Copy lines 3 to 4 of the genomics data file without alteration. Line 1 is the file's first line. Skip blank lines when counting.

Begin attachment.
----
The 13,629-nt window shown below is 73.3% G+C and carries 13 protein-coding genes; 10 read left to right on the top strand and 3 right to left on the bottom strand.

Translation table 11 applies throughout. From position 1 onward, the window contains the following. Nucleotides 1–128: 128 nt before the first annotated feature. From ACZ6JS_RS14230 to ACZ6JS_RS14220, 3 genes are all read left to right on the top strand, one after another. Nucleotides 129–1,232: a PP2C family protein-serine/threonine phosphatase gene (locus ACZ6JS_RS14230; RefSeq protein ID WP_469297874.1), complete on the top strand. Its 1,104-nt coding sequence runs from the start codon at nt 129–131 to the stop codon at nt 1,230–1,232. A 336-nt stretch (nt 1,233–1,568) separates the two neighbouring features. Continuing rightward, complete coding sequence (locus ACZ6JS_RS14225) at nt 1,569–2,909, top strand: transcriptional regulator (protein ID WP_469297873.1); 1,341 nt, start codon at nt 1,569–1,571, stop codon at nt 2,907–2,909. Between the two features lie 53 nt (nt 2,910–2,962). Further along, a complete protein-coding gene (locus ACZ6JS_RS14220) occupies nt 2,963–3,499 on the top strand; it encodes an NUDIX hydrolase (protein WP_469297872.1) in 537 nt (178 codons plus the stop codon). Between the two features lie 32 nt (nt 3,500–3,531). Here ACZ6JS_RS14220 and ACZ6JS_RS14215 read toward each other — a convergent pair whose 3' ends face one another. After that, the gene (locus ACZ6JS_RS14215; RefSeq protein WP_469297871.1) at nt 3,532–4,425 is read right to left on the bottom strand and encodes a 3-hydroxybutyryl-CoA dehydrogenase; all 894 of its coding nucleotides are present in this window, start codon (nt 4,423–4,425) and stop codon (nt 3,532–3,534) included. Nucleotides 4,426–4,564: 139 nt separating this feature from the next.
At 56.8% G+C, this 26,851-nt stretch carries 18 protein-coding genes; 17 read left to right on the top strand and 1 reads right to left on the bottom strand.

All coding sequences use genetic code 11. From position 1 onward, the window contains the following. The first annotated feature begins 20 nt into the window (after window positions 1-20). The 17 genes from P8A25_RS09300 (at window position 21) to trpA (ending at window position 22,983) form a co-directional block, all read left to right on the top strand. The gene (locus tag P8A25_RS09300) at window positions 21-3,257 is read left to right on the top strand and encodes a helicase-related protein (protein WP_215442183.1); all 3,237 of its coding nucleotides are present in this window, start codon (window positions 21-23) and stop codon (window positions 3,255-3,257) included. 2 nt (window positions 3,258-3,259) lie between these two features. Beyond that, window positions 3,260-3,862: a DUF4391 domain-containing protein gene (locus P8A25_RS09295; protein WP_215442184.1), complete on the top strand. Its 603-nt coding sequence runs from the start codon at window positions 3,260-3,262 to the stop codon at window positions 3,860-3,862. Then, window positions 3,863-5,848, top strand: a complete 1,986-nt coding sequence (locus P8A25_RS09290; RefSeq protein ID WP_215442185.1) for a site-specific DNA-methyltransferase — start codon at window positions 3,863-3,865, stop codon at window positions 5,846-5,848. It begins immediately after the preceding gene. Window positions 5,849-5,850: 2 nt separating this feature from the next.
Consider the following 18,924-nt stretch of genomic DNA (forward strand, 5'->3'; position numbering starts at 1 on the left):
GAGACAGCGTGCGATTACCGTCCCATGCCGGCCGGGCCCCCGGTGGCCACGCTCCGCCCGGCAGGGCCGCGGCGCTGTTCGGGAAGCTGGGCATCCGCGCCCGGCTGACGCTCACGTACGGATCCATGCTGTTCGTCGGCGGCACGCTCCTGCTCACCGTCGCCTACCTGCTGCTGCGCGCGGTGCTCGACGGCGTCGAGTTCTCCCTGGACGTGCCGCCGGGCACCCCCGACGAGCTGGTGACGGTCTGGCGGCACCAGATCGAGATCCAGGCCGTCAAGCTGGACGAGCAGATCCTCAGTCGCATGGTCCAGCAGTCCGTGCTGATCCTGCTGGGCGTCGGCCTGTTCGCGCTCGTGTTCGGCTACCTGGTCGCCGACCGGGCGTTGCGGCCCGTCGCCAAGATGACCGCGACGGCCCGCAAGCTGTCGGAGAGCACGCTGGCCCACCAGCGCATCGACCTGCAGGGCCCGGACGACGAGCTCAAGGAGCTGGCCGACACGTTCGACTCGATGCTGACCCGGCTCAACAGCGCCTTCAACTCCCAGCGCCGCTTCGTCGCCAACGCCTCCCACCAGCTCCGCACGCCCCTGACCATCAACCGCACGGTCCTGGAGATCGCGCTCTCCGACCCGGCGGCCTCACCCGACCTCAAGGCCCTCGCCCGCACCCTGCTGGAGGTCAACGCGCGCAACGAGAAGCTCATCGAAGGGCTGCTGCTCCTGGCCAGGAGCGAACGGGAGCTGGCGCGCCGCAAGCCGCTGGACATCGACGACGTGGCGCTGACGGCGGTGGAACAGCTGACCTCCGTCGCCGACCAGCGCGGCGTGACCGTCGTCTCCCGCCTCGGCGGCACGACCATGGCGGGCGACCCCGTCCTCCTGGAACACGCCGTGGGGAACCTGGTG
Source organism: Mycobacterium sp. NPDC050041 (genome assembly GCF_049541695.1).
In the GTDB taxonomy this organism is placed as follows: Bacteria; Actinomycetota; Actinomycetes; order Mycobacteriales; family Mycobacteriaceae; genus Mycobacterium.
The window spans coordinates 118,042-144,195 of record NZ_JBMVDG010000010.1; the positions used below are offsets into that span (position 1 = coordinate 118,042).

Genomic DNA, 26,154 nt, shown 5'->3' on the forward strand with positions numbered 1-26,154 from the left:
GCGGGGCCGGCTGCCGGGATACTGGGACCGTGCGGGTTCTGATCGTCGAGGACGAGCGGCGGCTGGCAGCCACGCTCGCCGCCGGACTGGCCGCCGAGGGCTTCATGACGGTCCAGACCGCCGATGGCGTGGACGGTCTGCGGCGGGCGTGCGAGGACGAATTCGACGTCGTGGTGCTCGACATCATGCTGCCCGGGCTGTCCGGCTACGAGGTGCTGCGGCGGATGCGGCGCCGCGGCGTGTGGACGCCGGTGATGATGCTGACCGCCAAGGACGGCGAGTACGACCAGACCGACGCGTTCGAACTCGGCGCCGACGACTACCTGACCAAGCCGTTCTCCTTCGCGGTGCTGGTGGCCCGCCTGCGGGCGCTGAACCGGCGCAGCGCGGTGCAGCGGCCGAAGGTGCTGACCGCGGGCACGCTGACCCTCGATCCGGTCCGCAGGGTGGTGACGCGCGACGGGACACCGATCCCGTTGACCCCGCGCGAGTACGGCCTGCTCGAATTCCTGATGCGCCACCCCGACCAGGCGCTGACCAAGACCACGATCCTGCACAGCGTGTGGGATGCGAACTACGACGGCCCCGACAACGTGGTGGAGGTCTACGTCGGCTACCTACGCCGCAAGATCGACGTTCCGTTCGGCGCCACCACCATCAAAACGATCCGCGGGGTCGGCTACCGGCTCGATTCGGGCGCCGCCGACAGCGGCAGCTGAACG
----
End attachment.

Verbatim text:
At 56.8% G+C, this 26,851-nt stretch carries 18 protein-coding genes; 17 read left to right on the top strand and 1 reads right to left on the bottom strand.

All coding sequences use genetic code 11. From position 1 onward, the window contains the following. The first annotated feature begins 20 nt into the window (after window positions 1-20). The 17 genes from P8A25_RS09300 (at window position 21) to trpA (ending at window position 22,983) form a co-directional block, all read left to right on the top strand. The gene (locus tag P8A25_RS09300) at window positions 21-3,257 is read left to right on the top strand and encodes a helicase-related protein (protein WP_215442183.1); all 3,237 of its coding nucleotides are present in this window, start codon (window positions 21-23) and stop codon (window positions 3,255-3,257) included. 2 nt (window positions 3,258-3,259) lie between these two features. Beyond that, window positions 3,260-3,862: a DUF4391 domain-containing protein gene (locus P8A25_RS09295; protein WP_215442184.1), complete on the top strand. Its 603-nt coding sequence runs from the start codon at window positions 3,260-3,262 to the stop codon at window positions 3,860-3,862. Then, window positions 3,863-5,848, top strand: a complete 1,986-nt coding sequence (locus P8A25_RS09290; RefSeq protein ID WP_215442185.1) for a site-specific DNA-methyltransferase — start codon at window positions 3,863-3,865, stop codon at window positions 5,846-5,848. It begins immediately after the preceding gene. Window positions 5,849-5,850: 2 nt separating this feature from the next.